Quantcast
Latest Stories

Country Cooking

‘Ethnic mutt’ cooking by Bobby Chinn

By

BOBBY Chinn at his restaurant.

While August, feng shui believers say, is the “ghost month” (in short, unlucky, so no projects or events should be launched or held at this time), that hasn’t stopped the launch of projects like Bobby Chinn’s TV series and The Peninsula Manila from doing a Swiss food festival.

Before being that TV creature known as a “celebrity chef,” Chinn had a restaurant bearing his name in Hanoi, Vietnam. By all accounts, it was a successful venture, which probably spurred him to open another one in the southern capital of the country, Ho Chi Minh.

His first foray into TV, he said, was when he was offered the chance to travel and eat and be paid for it. That was for “World Café Asia” on TLC, Discovery Communications’ lifestyle channel, a record of Chinn’s trip through some 20 Asian cities that featured food and assorted culinary personalities, from street food impresario to blogger and chef.

But his newest series, “Restaurant Bobby Chin,” doesn’t make him travel far. He stays put in Ho Chi Minh and every episode is a record of the restaurant under construction. For those who have undergone the misadventure of having a house or shop constructed, you can deduce it won’t be as easy as a walk in the market for Chinn.

Episodes show him trying to cope with a missing kitchen, undelivered supplies, the requirements of a feng shui master, half of his staff members leaving after being trained, bad ventilation, etc.

What’s right, what’s wrong

To see it now is to wonder how it was ever finished—or at least it looked it when we visited. But as all owners know, there’s always something that needs to be done. A visit to the kitchen had Chinn pointing out what’s right and what’s still wrong.

Sometimes a dish had to be brought back to lessen the sauce or refine it some more. Or a supplier gave him a supposedly dark-meat pigeon (like the dark-meat chicken or ulikba) which turned out to be ordinary pigeon colored with squid ink. You sense a sigh in Chinn’s voice and an impatience when he says, “Everything takes time. it’s taking a lot of time.”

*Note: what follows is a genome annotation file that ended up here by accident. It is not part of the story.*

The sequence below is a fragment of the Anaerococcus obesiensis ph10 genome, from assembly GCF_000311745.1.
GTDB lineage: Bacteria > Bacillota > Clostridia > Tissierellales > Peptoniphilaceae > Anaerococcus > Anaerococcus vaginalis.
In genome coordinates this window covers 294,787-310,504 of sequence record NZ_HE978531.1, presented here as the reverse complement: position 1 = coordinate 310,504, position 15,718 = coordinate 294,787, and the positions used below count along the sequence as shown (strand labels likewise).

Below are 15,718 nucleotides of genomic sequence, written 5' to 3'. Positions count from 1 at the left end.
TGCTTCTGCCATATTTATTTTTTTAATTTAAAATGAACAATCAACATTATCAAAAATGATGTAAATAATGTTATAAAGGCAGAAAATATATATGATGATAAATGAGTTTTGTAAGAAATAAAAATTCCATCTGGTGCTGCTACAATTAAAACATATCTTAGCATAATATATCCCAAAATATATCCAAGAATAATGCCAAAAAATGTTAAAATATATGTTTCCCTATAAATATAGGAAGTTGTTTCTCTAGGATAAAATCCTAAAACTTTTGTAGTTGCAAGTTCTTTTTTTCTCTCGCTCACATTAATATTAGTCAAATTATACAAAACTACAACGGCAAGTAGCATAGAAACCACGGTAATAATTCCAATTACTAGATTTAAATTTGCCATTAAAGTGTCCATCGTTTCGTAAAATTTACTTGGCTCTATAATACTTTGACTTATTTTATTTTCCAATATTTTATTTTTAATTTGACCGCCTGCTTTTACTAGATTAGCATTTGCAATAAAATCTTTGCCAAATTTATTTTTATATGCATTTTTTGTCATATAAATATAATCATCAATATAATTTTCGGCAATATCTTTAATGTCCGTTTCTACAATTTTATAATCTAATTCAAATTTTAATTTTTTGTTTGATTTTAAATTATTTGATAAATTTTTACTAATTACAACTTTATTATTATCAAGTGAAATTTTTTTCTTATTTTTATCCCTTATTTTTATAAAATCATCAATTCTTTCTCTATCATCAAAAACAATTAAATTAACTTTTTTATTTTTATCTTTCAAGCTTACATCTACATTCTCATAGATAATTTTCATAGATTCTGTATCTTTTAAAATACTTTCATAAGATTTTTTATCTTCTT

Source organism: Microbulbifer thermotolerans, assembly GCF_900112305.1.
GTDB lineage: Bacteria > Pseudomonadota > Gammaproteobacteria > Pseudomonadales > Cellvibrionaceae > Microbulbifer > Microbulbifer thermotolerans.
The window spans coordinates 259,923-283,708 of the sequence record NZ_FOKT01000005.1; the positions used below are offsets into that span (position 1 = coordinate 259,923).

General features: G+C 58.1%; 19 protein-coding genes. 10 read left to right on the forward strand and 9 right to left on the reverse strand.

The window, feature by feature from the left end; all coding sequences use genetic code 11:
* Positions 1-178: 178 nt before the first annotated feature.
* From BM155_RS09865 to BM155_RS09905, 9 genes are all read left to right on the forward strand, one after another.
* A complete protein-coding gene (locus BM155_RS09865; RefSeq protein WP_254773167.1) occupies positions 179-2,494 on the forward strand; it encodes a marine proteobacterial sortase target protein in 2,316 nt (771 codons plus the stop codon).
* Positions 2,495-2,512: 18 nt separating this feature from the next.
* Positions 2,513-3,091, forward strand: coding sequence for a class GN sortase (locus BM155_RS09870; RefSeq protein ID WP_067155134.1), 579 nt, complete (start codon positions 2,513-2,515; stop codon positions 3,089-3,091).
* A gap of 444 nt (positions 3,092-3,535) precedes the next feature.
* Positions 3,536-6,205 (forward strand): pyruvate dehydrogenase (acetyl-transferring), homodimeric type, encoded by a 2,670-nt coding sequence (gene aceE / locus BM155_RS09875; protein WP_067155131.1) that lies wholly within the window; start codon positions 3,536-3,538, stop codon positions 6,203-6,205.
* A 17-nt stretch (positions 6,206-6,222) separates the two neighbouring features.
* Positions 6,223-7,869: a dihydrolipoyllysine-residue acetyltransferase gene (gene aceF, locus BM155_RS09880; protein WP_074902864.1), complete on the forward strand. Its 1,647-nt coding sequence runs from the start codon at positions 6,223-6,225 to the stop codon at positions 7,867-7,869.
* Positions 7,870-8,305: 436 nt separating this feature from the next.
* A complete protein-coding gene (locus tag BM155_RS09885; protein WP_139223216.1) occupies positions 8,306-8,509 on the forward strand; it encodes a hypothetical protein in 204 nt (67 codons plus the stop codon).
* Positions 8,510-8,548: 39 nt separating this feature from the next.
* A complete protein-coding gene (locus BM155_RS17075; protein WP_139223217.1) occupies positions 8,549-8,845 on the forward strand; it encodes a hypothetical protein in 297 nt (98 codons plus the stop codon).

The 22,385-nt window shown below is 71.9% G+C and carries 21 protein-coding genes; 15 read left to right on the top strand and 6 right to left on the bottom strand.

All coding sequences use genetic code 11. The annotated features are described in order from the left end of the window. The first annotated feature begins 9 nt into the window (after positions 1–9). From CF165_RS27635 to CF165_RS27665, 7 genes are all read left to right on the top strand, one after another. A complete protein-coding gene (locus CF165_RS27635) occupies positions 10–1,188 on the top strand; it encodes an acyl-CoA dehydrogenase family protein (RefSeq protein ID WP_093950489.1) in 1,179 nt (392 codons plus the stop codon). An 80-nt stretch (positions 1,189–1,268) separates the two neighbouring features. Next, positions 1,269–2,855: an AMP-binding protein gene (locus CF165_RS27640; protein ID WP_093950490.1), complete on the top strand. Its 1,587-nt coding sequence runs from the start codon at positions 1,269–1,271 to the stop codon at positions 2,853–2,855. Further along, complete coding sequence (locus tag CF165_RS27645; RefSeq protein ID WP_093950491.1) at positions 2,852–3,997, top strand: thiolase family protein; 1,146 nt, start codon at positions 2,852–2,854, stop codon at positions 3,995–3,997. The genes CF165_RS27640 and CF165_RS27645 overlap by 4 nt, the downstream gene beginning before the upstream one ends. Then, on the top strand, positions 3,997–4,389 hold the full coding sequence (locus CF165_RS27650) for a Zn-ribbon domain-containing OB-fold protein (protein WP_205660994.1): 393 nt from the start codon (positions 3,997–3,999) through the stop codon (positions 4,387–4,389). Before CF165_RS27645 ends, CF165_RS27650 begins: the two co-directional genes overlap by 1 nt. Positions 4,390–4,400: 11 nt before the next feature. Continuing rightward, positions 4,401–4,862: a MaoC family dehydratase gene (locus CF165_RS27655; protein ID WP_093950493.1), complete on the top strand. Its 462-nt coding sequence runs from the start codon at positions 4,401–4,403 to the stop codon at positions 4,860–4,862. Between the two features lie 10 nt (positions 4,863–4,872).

He also discovered that the diners’ market in Ho Chi Minh is not the same as in Hanoi. Up north is where the diplomatic corps stays, and they need a place like his restaurant. We do notice that most of the customers in this new resto are expats. Chinn hopes the young upwardly mobile Vietnamese will take to his cooking. But his marketing strategy now is to make it an events venue, which seems to be working, judging by the number of people that crowded almost the entire place as we had dinner in one of the rooms.

In his element

Chinn’s cooking is like an “ethnic mutt,” as he described himself. Half-Egyptian and half-Chinese, he was born in New Zealand, then went to different parts of the world for education and work. So his crab cake was glazed with tamarind. The soft-shell crab we like so much, a specialty in restaurants in Vietnam, was stuffed into a quesadilla with mango chipotle salsa. Squid was cut in strips then bathed with wasabi crème fraiche and served with tobiko (flying fish) caviar.

I thought his single grape wrapped in goat cheese was rather artistic. The grilled quail was also glazed with guava then served with couscous.